SUPPORT is in place to help people affected by the ongoing rollout of Universal Credit in Carmarthenshire, council leaders have said.
The new welfare system came into effect in the county in December 2018.
Councillor Cefin Campbell told an executive board meeting that 700 residents had transferred to Universal Credit, including 200 council tenants, as of the middle of last month.
“So far it has worked quite smoothly – we have not come across any problems,” he said.
Universal Credit replaces jobseekers’ allowance, housing benefit, working tax credit, income-related employment and support allowance, child tax credit and income support.
The number of people moving to the new system will rise when the Department for Work and Pensions takes over blocks of Carmarthenshire claimants from November 2020.
The authority has some 3,300 council house tenants and the report before the executive board said: “Whilst it is expected that rent arrears will rise in the short to medium-term based on the experience of other social housing landlords there are robust plans to mitigate the impact.”
Council officers have visited Swansea and Neath Port Talbot, where Universal Credit was rolled out before Carmarthenshire, and also visited around 1,000 homes in the county to give advice.
Sessions have taken place with landlords, councillors and contact centre staff to help ensure that everybody is ready, while a personal budget officer gives advice from Jobcentre Plus in Llanelli, Carmarthen and Ammanford.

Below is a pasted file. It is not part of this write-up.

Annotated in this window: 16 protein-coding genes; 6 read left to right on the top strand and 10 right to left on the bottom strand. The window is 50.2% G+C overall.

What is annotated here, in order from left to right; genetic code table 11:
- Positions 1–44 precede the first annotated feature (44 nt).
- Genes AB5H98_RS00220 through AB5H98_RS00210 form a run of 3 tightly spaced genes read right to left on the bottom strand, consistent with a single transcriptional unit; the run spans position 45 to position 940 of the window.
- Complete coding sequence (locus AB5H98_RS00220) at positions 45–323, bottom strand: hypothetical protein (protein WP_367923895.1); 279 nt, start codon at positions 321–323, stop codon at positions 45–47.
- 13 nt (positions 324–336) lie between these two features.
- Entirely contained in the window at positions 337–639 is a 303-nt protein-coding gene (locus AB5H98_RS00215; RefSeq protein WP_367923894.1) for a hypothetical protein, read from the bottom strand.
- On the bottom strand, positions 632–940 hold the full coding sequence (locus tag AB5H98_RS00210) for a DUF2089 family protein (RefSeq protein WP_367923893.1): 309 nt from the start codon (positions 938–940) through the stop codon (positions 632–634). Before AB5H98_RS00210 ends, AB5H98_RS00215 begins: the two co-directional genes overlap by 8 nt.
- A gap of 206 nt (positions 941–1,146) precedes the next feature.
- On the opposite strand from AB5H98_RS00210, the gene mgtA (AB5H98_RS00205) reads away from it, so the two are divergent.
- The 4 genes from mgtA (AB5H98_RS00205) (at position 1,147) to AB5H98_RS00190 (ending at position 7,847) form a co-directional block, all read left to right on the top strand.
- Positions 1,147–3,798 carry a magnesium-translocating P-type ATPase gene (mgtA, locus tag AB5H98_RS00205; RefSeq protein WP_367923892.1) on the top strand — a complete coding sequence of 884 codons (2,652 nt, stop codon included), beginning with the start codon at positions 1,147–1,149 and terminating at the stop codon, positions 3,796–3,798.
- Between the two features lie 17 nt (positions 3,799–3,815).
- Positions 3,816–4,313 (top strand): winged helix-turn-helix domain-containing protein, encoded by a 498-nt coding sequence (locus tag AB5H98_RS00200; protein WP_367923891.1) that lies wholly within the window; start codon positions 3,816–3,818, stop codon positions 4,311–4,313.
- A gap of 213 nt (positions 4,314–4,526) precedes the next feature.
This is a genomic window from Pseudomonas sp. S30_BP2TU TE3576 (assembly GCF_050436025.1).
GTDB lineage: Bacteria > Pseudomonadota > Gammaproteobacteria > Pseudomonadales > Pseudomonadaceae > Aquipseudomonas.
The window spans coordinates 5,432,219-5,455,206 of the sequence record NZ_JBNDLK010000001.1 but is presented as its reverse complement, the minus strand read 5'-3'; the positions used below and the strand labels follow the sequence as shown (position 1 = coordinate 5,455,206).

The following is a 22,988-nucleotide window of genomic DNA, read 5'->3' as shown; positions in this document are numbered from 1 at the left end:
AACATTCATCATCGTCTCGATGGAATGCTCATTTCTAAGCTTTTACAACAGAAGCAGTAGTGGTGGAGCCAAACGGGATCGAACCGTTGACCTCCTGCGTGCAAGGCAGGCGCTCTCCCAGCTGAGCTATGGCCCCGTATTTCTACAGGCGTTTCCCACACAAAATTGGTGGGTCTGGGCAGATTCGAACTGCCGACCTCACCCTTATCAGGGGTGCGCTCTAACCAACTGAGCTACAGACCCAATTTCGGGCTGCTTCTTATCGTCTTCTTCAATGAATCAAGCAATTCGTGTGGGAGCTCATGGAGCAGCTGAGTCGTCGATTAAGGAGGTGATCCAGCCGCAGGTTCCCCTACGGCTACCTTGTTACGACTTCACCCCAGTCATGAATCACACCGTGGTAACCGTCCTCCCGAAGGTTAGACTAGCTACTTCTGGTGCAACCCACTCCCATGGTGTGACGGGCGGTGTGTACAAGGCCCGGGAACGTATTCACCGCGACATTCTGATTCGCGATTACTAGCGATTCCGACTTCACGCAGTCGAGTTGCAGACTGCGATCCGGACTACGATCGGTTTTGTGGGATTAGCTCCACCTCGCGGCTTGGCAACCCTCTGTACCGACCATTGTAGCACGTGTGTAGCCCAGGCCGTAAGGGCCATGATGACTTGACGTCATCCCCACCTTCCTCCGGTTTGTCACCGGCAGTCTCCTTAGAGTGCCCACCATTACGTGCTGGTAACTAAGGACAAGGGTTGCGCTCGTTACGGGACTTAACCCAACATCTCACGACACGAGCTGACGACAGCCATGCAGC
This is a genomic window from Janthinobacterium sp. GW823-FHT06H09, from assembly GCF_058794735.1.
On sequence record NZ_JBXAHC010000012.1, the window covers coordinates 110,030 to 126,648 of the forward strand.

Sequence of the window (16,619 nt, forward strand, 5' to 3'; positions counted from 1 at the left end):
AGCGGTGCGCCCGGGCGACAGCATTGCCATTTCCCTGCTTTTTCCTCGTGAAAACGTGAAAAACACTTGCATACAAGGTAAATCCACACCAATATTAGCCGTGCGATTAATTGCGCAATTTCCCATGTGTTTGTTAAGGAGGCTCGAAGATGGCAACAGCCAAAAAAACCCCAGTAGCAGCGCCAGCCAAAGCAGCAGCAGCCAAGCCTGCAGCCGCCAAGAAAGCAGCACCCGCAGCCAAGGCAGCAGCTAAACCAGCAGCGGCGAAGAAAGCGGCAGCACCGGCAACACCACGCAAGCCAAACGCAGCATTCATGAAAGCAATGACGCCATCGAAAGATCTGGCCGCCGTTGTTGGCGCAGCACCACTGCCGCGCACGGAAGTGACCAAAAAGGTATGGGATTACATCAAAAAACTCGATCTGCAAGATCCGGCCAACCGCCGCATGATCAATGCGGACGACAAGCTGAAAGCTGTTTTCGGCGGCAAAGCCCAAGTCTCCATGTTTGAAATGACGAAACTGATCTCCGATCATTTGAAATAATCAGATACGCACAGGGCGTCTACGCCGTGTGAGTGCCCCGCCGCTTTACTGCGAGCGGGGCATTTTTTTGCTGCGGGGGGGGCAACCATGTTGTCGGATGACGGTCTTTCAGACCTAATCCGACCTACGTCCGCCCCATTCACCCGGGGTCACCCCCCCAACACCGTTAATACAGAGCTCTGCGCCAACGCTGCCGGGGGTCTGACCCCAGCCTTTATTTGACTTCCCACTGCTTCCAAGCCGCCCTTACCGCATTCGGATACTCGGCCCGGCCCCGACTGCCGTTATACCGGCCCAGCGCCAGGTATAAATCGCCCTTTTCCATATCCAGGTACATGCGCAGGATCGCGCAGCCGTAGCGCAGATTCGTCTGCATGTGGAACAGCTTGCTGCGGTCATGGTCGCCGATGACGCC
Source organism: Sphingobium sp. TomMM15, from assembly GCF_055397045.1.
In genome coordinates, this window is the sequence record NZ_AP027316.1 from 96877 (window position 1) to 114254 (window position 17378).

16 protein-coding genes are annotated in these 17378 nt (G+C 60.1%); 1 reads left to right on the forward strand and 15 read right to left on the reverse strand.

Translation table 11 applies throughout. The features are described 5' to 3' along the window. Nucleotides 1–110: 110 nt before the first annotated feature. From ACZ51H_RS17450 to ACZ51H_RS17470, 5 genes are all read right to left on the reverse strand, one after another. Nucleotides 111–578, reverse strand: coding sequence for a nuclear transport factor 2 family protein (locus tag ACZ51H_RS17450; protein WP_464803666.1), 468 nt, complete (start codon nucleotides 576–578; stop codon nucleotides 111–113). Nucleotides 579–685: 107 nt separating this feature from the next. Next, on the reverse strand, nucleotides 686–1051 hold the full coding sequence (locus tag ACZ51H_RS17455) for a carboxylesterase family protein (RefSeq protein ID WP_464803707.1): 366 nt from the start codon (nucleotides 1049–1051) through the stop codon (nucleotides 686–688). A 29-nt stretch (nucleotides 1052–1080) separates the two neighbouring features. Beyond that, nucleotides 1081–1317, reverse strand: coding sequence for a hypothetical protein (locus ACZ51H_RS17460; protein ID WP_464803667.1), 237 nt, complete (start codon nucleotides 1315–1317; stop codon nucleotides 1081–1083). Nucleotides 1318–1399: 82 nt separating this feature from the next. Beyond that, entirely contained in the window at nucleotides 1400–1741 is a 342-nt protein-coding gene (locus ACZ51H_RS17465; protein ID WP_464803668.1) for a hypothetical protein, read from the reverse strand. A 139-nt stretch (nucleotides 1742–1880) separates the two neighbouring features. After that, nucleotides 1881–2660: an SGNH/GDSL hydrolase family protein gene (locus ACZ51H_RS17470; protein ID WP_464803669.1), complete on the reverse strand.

The council has also created a dedicated tenancy support team and employed two extra officers in its homes and safer communities division – with three benefit and debt adviser appointments to follow.
Other measures include extending the opening hours at Llanelli, Carmarthen and Ammanford libraries so that people can claim Universal Credit online if they haven’t got a computer at home.
And Carmarthenshire Trading Standards is working to prevent loan sharks taking advantage of Universal Credit claimants who might need extra money to make ends meet before they receive their payments.
Councillor David Jenkins said: “We are anticipating that tenant debt will increase in the short term but it will be investigated and brought back into line.”
And councillor Linda Evans said: “I am confident that we, as a council, are ready for this and have prepared for it.
“Of course there will be one or two who will suffer but we will be there to help them.”